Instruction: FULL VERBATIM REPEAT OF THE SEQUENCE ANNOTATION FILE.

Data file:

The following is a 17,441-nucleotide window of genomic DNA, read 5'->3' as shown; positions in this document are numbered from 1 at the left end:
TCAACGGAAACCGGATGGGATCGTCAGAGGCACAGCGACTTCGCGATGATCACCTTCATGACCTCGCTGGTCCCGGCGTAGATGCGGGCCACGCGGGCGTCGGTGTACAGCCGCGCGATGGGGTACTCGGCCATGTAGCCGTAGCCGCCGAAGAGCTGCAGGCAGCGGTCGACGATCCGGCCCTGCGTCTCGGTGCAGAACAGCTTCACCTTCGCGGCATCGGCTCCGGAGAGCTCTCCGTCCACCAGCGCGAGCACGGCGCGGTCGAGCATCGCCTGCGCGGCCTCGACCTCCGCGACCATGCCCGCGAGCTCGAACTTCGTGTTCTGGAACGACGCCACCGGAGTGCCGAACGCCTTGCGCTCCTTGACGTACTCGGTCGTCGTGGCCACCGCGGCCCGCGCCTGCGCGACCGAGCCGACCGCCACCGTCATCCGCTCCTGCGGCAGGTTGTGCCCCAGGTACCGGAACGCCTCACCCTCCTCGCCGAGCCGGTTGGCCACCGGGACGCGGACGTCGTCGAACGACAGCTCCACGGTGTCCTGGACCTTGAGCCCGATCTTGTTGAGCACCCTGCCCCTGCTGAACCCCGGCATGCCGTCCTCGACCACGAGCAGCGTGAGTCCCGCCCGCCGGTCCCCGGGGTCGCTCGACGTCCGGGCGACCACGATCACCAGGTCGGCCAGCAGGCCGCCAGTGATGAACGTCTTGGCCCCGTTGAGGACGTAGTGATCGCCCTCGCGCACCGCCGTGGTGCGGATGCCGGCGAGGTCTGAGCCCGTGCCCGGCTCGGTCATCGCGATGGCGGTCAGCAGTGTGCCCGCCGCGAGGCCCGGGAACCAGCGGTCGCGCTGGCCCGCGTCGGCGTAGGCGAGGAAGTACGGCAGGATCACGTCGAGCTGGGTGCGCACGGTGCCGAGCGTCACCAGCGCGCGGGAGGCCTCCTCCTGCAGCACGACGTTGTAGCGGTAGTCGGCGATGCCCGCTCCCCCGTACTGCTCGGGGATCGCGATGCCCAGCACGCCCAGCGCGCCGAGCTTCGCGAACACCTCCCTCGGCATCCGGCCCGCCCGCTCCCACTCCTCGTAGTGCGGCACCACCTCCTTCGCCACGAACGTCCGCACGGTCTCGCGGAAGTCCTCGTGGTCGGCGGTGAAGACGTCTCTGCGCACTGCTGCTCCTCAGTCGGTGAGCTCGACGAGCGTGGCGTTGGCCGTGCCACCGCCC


The following is a 17,441-nucleotide window of genomic DNA, read 5'->3' as shown; positions in this document are numbered from 1 at the left end:
TCAACGGAAACCGGATGGGATCGTCAGAGGCACAGCGACTTCGCGATGATCACCTTCATGACCTCGCTGGTCCCGGCGTAGATGCGGGCCACGCGGGCGTCGGTGTACAGCCGCGCGATGGGGTACTCGGCCATGTAGCCGTAGCCGCCGAAGAGCTGCAGGCAGCGGTCGACGATCCGGCCCTGCGTCTCGGTGCAGAACAGCTTCACCTTCGCGGCATCGGCTCCGGAGAGCTCTCCGTCCACCAGCGCGAGCACGGCGCGGTCGAGCATCGCCTGCGCGGCCTCGACCTCCGCGACCATGCCCGCGAGCTCGAACTTCGTGTTCTGGAACGACGCCACCGGAGTGCCGAACGCCTTGCGCTCCTTGACGTACTCGGTCGTCGTGGCCACCGCGGCCCGCGCCTGCGCGACCGAGCCGACCGCCACCGTCATCCGCTCCTGCGGCAGGTTGTGCCCCAGGTACCGGAACGCCTCACCCTCCTCGCCGAGCCGGTTGGCCACCGGGACGCGGACGTCGTCGAACGACAGCTCCACGGTGTCCTGGACCTTGAGCCCGATCTTGTTGAGCACCCTGCCCCTGCTGAACCCCGGCATGCCGTCCTCGACCACGAGCAGCGTGAGTCCCGCCCGCCGGTCCCCGGGGTCGCTCGACGTCCGGGCGACCACGATCACCAGGTCGGCCAGCAGGCCGCCAGTGATGAACGTCTTGGCCCCGTTGAGGACGTAGTGATCGCCCTCGCGCACCGCCGTGGTGCGGATGCCGGCGAGGTCTGAGCCCGTGCCCGGCTCGGTCATCGCGATGGCGGTCAGCAGTGTGCCCGCCGCGAGGCCCGGGAACCAGCGGTCGCGCTGGCCCGCGTCGGCGTAGGCGAGGAAGTACGGCAGGATCACGTCGAGCTGGGTGCGCACGGTGCCGAGCGTCACCAGCGCGCGGGAGGCCTCCTCCTGCAGCACGACGTTGTAGCGGTAGTCGGCGATGCCCGCTCCCCCGTACTGCTCGGGGATCGCGATGCCCAGCACGCCCAGCGCGCCGAGCTTCGCGAACACCTCCCTCGGCATCCGGCCCGCCCGCTCCCACTCCTCGTAGTGCGGCACCACCTCCTTCGCCACGAACGTCCGCACGGTCTCGCGGAAGTCCTCGTGGTCGGCGGTGAAGACGTCTCTGCGCACTGCTGCTCCTCAGTCGGTGAGCTCGACGAGCGTGGCGTTGGCCGTGCCACCGCCC